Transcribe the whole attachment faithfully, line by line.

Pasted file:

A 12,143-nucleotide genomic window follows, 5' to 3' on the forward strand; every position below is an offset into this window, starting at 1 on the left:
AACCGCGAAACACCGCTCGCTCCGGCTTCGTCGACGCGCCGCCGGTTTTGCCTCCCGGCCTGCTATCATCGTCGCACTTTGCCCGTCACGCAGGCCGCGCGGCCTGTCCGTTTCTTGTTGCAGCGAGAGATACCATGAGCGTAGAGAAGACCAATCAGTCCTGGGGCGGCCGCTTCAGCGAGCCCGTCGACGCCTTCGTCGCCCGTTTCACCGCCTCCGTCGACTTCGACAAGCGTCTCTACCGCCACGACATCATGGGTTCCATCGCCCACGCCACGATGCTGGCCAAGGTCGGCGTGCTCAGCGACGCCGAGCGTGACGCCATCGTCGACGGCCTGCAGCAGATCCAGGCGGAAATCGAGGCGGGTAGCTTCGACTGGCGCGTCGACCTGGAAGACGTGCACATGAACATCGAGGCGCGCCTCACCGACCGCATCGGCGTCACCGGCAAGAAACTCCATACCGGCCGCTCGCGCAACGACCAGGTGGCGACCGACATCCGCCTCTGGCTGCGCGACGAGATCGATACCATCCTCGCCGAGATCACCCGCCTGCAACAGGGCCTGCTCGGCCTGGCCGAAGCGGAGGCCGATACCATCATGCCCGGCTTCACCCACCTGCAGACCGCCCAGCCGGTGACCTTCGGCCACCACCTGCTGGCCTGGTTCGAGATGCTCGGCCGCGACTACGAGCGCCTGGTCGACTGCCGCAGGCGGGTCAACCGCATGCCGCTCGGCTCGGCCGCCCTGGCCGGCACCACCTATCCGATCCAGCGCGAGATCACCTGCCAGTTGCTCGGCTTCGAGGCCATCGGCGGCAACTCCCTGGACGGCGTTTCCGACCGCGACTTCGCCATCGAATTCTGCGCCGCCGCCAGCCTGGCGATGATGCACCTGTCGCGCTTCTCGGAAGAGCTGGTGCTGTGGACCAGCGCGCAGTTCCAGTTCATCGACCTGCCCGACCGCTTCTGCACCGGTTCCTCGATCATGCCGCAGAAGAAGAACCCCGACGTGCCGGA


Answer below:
A 12,143-nucleotide genomic window follows, 5' to 3' on the forward strand; every position below is an offset into this window, starting at 1 on the left:
AACCGCGAAACACCGCTCGCTCCGGCTTCGTCGACGCGCCGCCGGTTTTGCCTCCCGGCCTGCTATCATCGTCGCACTTTGCCCGTCACGCAGGCCGCGCGGCCTGTCCGTTTCTTGTTGCAGCGAGAGATACCATGAGCGTAGAGAAGACCAATCAGTCCTGGGGCGGCCGCTTCAGCGAGCCCGTCGACGCCTTCGTCGCCCGTTTCACCGCCTCCGTCGACTTCGACAAGCGTCTCTACCGCCACGACATCATGGGTTCCATCGCCCACGCCACGATGCTGGCCAAGGTCGGCGTGCTCAGCGACGCCGAGCGTGACGCCATCGTCGACGGCCTGCAGCAGATCCAGGCGGAAATCGAGGCGGGTAGCTTCGACTGGCGCGTCGACCTGGAAGACGTGCACATGAACATCGAGGCGCGCCTCACCGACCGCATCGGCGTCACCGGCAAGAAACTCCATACCGGCCGCTCGCGCAACGACCAGGTGGCGACCGACATCCGCCTCTGGCTGCGCGACGAGATCGATACCATCCTCGCCGAGATCACCCGCCTGCAACAGGGCCTGCTCGGCCTGGCCGAAGCGGAGGCCGATACCATCATGCCCGGCTTCACCCACCTGCAGACCGCCCAGCCGGTGACCTTCGGCCACCACCTGCTGGCCTGGTTCGAGATGCTCGGCCGCGACTACGAGCGCCTGGTCGACTGCCGCAGGCGGGTCAACCGCATGCCGCTCGGCTCGGCCGCCCTGGCCGGCACCACCTATCCGATCCAGCGCGAGATCACCTGCCAGTTGCTCGGCTTCGAGGCCATCGGCGGCAACTCCCTGGACGGCGTTTCCGACCGCGACTTCGCCATCGAATTCTGCGCCGCCGCCAGCCTGGCGATGATGCACCTGTCGCGCTTCTCGGAAGAGCTGGTGCTGTGGACCAGCGCGCAGTTCCAGTTCATCGACCTGCCCGACCGCTTCTGCACCGGTTCCTCGATCATGCCGCAGAAGAAGAACCCCGACGTGCCGGA